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FOR IMMEDIATE RELEASE
Contact: Mark Tarasiewicz
Rudolph Garcia, Chancellor of the Philadelphia Bar Association, provided testimony today to the Philadelphia Board of Ethics urging changes to regulations interpreting Philadelphia's new lobbying ordinance. In addition to summarizing the Bar's position, he referred the Board to a 24 page letter submitted in advance, which contained more detailed comments and suggestions.
One major concern he expressed is that "the regulations intrude upon the exclusive authority of the Pennsylvania Supreme Court to regulate the practice of law." He explained that lobbying is so broadly defined by the ordinance that it includes many activities regularly conducted by lawyers when representing their clients in legal matters. That is particularly problematic, he said, because the regulations require disclosures that would violate the Pennsylvania Rules of Professional Conduct governing lawyers.
Chancellor Garcia also urged the Board to explicitly exempt both attempts to settle potential administrative actions and volunteer service by lawyers to promote legal reforms.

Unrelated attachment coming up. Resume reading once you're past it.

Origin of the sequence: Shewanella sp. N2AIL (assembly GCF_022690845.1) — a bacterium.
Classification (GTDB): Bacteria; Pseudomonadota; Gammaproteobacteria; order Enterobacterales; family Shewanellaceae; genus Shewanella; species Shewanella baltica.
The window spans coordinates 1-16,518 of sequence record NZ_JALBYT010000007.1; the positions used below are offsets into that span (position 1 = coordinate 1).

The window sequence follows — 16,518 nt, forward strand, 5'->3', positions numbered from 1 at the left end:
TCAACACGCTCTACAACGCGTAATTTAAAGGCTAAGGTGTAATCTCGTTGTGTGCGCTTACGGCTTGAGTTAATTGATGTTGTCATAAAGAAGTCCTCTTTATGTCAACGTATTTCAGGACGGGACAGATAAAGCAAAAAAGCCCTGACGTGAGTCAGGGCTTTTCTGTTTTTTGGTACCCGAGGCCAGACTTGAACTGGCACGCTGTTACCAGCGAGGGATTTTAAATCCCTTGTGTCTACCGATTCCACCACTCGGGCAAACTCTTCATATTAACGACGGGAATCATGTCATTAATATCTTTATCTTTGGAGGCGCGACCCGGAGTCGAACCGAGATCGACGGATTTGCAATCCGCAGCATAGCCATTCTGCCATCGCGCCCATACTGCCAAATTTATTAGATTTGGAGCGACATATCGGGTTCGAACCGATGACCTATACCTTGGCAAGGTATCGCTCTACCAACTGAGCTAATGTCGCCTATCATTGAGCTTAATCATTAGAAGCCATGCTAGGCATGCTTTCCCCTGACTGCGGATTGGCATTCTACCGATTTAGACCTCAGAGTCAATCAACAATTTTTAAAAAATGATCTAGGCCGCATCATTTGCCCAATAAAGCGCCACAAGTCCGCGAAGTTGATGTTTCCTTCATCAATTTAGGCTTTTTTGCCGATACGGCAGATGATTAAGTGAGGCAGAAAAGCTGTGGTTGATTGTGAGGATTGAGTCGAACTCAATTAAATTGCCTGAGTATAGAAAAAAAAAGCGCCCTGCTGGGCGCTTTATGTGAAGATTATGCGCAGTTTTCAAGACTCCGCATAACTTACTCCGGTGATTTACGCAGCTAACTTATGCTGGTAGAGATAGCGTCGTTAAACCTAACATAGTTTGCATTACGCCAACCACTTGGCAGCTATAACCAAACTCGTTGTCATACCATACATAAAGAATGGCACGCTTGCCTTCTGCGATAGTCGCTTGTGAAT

The comments also point to the potential burden to smaller nonprofit organizations that, under the proposed Regulation, would be subject to a $500 annual registration fee that must be paid by the organization as well as each of its "lobbyists." "Those funds will not be available to help the organization fulfill its charitable mission and the burden may stifle the organization's ability to speak out on current community issues," Garcia said.
The Association's comments also provide recommendations regarding a number of technical and organizational issues.
"The majority of our comments are directed to issues that we believe may be addressed in the final regulations by the Board of Ethics," the Chancellor said. However, we also made several suggestions "regarding needed revisions to the Lobbying Ordinance that we hope the Board of Ethics will recommend to City Council."
"The Philadelphia Bar Association urges the Ethics Board to recommend immediate amendment to the Lobbying Ordinance," the Chancellor said. "We request that the Board urge City Council to rethink these rules in a way that reflects the underlying goals they are hoping to achieve. The Association is available to assist the Ethics Board in its work in whatever way the Board deems appropriate."
Garcia expressed his appreciation to Philadelphia Board of Ethics Chair Richard C. Glazer and the other members of the Board for their ongoing efforts to implement what he called a "complicated ordinance" under "significant time pressure and with a limited budget."
Joining Garcia in providing testimony to the Board was attorney Lawrence J. Beaser, co-chair of the Association's Philadelphia Lobbying Ordinance Task Force and a major contributor to the Bar's comments.
The comments and suggestions pertain to draft Regulation No. 9 (Lobbying) that interprets Philadelphia's Lobbying Ordinance, Chapter 20-1200 of the Philadelphia Code (Bill No. 100127, approved June 16, 2010).